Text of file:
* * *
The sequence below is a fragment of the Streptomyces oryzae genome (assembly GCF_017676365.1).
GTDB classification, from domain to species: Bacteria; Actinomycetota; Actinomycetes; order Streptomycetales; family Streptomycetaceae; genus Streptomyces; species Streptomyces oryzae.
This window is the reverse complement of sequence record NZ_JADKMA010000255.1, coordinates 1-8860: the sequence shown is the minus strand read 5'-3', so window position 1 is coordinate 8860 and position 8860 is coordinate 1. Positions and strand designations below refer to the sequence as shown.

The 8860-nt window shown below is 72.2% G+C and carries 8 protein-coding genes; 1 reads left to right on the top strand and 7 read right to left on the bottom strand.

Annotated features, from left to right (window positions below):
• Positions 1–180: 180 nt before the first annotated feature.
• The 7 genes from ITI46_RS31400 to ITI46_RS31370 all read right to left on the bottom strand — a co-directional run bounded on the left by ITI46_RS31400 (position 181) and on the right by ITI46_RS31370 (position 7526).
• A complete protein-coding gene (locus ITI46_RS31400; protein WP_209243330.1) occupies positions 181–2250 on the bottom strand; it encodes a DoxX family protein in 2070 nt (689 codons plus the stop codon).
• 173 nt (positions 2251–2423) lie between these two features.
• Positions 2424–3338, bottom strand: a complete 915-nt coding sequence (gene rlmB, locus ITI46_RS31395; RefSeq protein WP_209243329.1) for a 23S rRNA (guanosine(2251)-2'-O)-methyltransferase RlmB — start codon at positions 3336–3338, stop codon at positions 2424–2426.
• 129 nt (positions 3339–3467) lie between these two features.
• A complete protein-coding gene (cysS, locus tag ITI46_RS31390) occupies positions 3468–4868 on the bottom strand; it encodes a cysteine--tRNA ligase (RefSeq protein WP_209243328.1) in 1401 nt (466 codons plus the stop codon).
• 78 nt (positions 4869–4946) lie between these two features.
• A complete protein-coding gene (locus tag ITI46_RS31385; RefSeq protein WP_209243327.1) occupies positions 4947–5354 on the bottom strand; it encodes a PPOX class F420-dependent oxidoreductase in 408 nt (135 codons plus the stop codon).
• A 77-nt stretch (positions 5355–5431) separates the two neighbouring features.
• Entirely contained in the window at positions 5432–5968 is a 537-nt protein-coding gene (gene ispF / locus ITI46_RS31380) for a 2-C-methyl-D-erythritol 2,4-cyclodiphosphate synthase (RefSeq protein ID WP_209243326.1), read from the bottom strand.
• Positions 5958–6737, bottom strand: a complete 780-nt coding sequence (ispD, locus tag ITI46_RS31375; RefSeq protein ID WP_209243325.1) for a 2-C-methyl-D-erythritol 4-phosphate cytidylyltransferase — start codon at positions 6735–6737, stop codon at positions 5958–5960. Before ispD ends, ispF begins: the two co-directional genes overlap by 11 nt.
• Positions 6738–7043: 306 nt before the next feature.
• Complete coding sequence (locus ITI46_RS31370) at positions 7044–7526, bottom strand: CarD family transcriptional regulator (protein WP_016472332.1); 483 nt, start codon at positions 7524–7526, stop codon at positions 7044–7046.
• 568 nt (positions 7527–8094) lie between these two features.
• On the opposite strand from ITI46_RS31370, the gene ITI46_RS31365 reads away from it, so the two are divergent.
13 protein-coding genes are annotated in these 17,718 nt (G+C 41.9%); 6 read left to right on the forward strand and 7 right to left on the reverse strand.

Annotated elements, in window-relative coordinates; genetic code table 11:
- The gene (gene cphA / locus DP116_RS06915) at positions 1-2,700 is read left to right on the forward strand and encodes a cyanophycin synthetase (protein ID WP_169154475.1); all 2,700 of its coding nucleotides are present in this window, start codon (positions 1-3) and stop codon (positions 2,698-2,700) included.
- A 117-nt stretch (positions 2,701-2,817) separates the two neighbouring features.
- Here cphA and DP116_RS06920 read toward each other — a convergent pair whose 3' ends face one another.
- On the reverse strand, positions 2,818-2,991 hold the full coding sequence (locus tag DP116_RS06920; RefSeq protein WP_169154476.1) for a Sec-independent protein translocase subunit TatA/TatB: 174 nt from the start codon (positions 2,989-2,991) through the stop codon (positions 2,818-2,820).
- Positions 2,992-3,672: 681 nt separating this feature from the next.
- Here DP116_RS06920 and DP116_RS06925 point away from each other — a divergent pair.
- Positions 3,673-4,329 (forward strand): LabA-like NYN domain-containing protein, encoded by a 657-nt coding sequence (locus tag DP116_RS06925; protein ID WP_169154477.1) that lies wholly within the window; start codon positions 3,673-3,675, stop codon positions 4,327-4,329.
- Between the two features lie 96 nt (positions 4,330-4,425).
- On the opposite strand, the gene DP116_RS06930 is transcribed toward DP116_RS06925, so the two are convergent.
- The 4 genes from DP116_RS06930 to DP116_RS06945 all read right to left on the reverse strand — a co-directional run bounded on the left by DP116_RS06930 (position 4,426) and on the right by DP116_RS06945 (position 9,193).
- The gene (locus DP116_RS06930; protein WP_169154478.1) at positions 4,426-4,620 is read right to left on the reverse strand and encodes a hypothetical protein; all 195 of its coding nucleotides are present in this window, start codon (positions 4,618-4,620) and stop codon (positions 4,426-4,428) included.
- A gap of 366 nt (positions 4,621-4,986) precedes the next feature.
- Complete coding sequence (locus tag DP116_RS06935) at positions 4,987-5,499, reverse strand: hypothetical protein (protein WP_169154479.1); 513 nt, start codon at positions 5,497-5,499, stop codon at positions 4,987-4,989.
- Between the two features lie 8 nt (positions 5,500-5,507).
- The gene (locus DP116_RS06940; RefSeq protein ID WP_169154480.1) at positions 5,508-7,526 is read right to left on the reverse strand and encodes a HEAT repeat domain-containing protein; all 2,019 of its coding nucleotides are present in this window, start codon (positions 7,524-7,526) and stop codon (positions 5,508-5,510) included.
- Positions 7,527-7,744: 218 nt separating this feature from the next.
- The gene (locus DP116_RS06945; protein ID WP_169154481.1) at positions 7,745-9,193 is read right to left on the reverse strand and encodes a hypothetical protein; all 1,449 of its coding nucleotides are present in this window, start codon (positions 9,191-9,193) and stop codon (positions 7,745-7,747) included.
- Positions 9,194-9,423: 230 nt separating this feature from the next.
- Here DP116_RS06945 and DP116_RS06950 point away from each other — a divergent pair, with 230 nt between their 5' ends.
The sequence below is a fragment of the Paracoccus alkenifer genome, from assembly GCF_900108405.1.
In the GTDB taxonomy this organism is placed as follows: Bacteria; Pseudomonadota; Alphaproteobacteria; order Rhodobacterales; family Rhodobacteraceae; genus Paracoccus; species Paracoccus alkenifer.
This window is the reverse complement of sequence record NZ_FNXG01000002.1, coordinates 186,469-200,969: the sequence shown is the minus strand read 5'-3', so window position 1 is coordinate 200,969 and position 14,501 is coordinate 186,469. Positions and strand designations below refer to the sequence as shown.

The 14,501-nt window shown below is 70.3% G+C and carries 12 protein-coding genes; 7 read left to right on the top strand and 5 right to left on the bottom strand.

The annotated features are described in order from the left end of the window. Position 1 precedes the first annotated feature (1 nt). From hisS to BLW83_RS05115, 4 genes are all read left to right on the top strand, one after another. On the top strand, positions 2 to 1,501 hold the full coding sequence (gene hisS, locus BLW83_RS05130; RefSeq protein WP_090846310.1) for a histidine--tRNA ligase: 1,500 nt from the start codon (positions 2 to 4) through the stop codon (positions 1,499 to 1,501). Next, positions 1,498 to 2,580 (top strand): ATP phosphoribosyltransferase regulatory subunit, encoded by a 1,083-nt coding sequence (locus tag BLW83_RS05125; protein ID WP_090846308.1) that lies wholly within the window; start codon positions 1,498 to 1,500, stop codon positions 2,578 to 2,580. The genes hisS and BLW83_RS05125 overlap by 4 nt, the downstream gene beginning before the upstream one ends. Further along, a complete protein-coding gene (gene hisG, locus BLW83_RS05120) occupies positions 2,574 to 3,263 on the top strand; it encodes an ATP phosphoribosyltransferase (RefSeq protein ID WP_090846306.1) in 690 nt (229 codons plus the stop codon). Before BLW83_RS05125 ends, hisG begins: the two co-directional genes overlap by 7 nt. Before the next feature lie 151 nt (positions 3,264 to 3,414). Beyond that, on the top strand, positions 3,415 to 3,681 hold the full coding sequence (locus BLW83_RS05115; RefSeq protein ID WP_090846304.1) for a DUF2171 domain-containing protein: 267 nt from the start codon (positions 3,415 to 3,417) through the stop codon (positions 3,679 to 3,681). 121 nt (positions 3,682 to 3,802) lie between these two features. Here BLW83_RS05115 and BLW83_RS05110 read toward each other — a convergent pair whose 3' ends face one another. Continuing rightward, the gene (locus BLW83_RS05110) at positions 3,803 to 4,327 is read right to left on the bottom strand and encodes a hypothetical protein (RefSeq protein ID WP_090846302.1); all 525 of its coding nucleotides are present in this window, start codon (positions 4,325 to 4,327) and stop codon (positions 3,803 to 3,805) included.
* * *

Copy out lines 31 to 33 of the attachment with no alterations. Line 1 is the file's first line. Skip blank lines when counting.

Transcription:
- Between the two features lie 96 nt (positions 4,330-4,425).
- On the opposite strand, the gene DP116_RS06930 is transcribed toward DP116_RS06925, so the two are convergent.
- The 4 genes from DP116_RS06930 to DP116_RS06945 all read right to left on the reverse strand — a co-directional run bounded on the left by DP116_RS06930 (position 4,426) and on the right by DP116_RS06945 (position 9,193).